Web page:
Making it as a Community Food Project

Discover how Heart & Parcel change women's lives through dumplings.
community project
18 Feb

Making it as a Community Food Project

We’ve been in conversation with Clare & Karolina, two amazing women who used their love of dumplings to help migrant women improve their English skills. The result was the creation of a truly unique community food project – Heart & Parcel.

We hope you might feel inspired by this conversation to do the same!


community food project


Could you introduce what you do at Heart & Parcel, how long you’ve been running the community food project for, and what motivated you to start?

We started Heart & Parcel in November 2015 with the idea to develop English language skills for migrant women through the making of dumplings (or the folding of parcels).

The motivation really stemmed from both love and frustration. We loved dumplings and parcels from around the world. Karolina is from Poland and I grew up in Hong Kong, and dumplings are our absolute favourite food. We realised that there are all sorts of different dumplings from around the world and we wanted to explore that further.

The frustration came from when we both worked in the third sector. Karolina worked as a translator and social worker in the community and I worked as an ESOL (English as a second language) tutor, and we both became frustrated at the lack of free English classes for women from migrant communities.

There was a lack of funding in general for these classes and the use of authentic and meaningful language was not really taught. We felt it was too target driven and pressurised.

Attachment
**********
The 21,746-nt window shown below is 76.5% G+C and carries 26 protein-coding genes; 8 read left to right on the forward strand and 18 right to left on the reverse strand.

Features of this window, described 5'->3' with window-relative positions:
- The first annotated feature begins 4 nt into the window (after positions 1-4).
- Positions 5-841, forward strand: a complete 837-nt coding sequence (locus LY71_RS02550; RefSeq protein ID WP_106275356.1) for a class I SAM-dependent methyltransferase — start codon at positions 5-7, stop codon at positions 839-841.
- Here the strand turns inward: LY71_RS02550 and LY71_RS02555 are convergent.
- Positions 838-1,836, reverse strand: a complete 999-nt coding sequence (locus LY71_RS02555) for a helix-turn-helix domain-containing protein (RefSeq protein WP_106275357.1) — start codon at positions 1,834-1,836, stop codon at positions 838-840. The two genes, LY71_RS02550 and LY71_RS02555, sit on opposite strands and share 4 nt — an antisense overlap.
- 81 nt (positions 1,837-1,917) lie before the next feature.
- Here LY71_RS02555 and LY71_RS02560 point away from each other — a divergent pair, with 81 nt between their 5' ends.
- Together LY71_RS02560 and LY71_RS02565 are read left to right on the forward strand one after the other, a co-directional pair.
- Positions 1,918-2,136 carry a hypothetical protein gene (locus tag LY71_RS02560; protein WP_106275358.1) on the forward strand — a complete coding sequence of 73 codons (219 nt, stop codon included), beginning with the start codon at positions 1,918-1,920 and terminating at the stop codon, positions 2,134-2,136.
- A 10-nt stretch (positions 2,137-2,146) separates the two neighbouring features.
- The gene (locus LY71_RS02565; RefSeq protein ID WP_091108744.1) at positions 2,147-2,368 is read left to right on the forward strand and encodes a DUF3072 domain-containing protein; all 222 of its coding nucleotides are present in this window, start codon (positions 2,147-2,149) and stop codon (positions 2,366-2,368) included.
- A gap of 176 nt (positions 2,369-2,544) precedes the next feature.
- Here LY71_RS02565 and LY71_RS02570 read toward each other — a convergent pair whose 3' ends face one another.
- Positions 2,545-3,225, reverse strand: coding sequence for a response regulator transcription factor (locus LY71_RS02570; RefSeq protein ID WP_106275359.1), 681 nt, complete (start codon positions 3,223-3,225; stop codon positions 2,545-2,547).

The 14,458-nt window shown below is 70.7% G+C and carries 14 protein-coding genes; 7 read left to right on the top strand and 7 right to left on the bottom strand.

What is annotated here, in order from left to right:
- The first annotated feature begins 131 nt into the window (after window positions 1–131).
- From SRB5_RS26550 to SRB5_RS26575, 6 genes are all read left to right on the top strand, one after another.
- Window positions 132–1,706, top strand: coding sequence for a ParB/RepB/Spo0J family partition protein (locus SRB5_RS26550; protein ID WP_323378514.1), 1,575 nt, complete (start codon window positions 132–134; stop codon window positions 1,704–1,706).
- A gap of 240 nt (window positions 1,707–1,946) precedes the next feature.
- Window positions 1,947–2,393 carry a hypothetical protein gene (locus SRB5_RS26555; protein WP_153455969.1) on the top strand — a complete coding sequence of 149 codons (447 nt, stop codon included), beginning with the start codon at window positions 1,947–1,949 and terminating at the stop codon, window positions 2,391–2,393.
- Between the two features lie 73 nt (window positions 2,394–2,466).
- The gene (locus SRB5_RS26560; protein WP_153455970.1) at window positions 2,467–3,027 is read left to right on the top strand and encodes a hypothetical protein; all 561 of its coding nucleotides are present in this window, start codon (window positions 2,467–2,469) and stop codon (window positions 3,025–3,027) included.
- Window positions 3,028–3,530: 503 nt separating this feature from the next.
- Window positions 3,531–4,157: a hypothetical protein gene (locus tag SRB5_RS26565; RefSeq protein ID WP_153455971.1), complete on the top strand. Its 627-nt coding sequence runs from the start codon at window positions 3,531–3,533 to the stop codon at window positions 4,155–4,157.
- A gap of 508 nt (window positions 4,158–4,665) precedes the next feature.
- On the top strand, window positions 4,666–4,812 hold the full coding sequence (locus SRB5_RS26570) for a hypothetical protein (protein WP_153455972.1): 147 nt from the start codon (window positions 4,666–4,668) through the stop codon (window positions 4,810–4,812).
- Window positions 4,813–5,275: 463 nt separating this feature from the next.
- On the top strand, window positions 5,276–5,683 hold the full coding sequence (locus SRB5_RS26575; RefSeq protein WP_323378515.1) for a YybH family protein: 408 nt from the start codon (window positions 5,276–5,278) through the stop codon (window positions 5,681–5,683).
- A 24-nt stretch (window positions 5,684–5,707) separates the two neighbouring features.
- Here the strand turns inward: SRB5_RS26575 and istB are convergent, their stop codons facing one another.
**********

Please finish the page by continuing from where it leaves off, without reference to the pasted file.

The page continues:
As a result, we brought these two things together to create sessions where women would prepare dumplings, chat and build confidence.


community food project


How did you go about starting your first project?

It was nerve-wracking. But the wonderful beauty of community projects is that there is a lot of support out there. So we tried to connect to other people and see what was already there to make sure we weren’t replicating anything. We went to talk to different experts in the area and sought help from our existing work.

We then pulled it together to develop our first funding bid to GMCVO and received £500 through the Unltd award, plus mentoring and support. This helped us to plan and structure our idea and make it a reality.


What kind of learning came out from that initial first project?

We had a pilot project in Cheetham Hill at the Wai Yin Welcome Centre. They had ESOL classes running, so we did an extra session on the side of this to see if it would work.

We took photos and did feedback sessions, and we received lots of comments to help with our next project. So we’ve developed a really organic process of responding and reacting to the needs of our learners.


Did you start off with a legal structure in mind? 

Our motto is that we give the women what they genuinely need, not what we think that they need. And that sometimes doesn’t fit into a formal structure. So we very much have to see what happens.

We are just sole traders at the moment and we are still trying to get our legal structure in place. It’s not important to incorporate at first for a community project. But what you do need is to have plans, small goals throughout the year and regularly review them. Plus having other people around us and getting feedback for the next stage of the project is important.


community food project


How have you managed to maintain a balance between working on Heart & Parcel and having to work at your main job?

It can be a double-edged sword having a full-time job alongside starting a project like this. We are really lucky in that our main work really informs the work that we do with Heart & Parcel. We are always thinking about how to professionally develop Heart & Parcel and inject it with the knowledge it needs to take it forward.

Not going to lie, work-life balance is hard! But I think the most important thing we’ve both realised is that you must must must work with someone else to share the burden and manage the workload.